3674 Peel Street
Canada H3A 1W9
rene.provost [at] mcgill.ca (Email)
Professor René Provost, F.R.S.C., Ad. E., teaches and conducts research in public international law, international human rights law, international humanitarian law, legal theory and legal anthropology. He is particularly interested in human rights, international criminal law, the law of armed conflict, and the intersection of law and culture. In September 2015, he was awarded a fellowship by the Pierre Elliott Trudeau Foundation for his research project that aims to explore the possibility of convincing armed, non-state groups to apply justice by respecting minimum standards of international humanitarian law in conflict zones.
He is the author of International Human Rights and Humanitarian Law (Cambridge University Press, 2002), the editor of State Responsibility in International Law (Ashgate/Dartmouth, 2002) and Mapping the Boundaries of Belonging: Law Between Religious Revival and Post-Multiculturalism (Oxford university Press, forthcoming), and co-editor of International Law Chiefly As Applied and Interpreted in Canada (Emond Mongtgomery, 2006), Confronting Genocide (Springer Verlag, 2011), and Dialogues on Human Rights and Legal Pluralism (Springer Verlag, 2013). Professor Provost served as Law Clerk to Justice L'Heureux-Dubé of the Supreme Court of Canada. He was the President of the Société québécoise de droit international from 2002 to 2006. Professor Provost was the founding Director of the Centre for Human Rights and Legal Pluralism from 2005 to 2010.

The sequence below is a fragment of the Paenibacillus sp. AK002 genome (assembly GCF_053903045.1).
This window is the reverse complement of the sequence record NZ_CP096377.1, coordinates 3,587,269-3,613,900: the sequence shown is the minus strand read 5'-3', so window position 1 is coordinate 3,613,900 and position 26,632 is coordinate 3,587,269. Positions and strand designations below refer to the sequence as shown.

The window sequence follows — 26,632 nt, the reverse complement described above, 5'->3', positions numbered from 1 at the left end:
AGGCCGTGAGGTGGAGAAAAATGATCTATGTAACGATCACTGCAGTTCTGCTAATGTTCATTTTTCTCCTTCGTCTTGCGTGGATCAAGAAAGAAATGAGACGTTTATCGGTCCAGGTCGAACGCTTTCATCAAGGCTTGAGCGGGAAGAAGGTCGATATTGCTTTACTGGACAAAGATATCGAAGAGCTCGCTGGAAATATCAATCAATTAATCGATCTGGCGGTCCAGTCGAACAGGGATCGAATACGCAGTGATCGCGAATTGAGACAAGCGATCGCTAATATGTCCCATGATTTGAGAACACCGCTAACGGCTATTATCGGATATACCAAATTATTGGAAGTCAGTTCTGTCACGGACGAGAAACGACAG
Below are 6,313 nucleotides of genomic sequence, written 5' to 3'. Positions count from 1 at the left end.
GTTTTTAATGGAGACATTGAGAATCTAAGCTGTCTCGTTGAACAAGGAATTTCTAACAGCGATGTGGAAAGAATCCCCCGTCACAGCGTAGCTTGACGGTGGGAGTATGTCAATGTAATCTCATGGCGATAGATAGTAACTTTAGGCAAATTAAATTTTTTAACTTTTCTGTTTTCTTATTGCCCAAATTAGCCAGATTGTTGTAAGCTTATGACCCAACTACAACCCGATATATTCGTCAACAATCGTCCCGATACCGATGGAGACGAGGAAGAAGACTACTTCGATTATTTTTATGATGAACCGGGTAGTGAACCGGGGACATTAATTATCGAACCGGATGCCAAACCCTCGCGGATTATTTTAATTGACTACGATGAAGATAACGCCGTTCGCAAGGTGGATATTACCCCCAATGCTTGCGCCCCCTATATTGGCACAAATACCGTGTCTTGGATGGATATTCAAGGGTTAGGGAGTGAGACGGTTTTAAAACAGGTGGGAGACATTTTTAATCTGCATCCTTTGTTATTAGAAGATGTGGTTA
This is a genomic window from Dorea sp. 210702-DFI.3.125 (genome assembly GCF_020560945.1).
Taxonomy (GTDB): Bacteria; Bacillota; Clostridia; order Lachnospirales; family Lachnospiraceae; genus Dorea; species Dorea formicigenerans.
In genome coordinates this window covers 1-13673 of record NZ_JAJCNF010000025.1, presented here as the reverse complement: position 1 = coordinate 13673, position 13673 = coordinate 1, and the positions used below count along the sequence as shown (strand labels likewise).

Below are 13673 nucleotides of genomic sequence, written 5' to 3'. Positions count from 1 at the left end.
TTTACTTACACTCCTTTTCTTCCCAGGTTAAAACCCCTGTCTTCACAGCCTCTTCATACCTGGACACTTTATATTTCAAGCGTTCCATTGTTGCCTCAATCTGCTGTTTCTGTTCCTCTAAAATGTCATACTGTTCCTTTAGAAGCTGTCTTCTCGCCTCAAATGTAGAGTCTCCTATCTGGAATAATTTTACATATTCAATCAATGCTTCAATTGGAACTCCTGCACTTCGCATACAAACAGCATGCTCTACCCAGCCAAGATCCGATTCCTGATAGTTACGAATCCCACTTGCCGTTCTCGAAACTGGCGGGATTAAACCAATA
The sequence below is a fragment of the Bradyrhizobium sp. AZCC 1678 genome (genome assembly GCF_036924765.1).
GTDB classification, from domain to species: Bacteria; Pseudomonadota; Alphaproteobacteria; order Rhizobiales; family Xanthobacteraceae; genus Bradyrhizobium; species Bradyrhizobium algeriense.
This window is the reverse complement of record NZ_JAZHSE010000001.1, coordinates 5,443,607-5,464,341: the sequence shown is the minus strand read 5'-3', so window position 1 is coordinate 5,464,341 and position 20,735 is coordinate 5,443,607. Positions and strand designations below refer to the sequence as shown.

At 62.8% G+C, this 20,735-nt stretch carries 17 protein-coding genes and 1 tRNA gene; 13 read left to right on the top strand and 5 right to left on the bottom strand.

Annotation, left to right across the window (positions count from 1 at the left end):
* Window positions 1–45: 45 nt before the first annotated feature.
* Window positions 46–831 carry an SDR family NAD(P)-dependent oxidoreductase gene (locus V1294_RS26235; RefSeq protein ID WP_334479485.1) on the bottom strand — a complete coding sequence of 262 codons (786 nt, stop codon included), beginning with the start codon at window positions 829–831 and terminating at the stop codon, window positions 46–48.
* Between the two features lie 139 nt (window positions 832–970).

Professor Provost is currently the principal investigator for the Centaur Jurisprudence Project, an interdisciplinary research team in law and anthropology that explores the ways in which the concept of culture is transformed by its consideration through different legal processes. Professor Provost seeks to apply to international law the insights of legal pluralism, with particular attention to the normative implications of this perspective for non-state actors.
Professor Provost is always interested in supervising graduate work on understandings of international law which grapple with the limits, complexity, and meaning of that legal regime. In this vein, see his 2016 Supervision Snapshot page.
D.Phil., University of Oxford, St.Antony's College, 1999
LL.M., University of California at Berkerley School of Law (Boalt Hall), 1991
École du Barreau, Centre de Montréal, 1989
LL.B., Université de Montréal, 1988
Baccalauréat général d'enseignement du second degré en économie, Collège Stanislas, 1985
Visiting Professor, Escuela de derecho, Universidad Torcuato di Tella, Buenos Aires, 2010-2011
Director, Centre for Human Rights and Legal Pluralism, 2005-2010
Associate Dean (Academic), Faculty of Law, McGill University, 2001-2003
Associate Professor, Faculty of Law, McGill University, 2001-
Assistant Professor, Faculty of Law, McGill University, 1995-2001
Boulton Fellow, Faculty of Law, McGill University, 1994-1995
Lawyers' Committee for Human Rights (New York), 1992
Adjunct Lecturer in International Law, Lehigh University, Department of International Relations, Pennsylvania, 1991
Research Attorney, Human Rights Watch, 1991
Law clerk to the Honourable Justice Claire L'Heureux-Dubé, Supreme Court of Canada, 1989-1990
Summer and part-time associate, Stikeman Elliott, 1987-1989
Areas of Interest
International public law, international human rights, international humanitarian law, law of armed conflicts, international criminal law, international environmental law.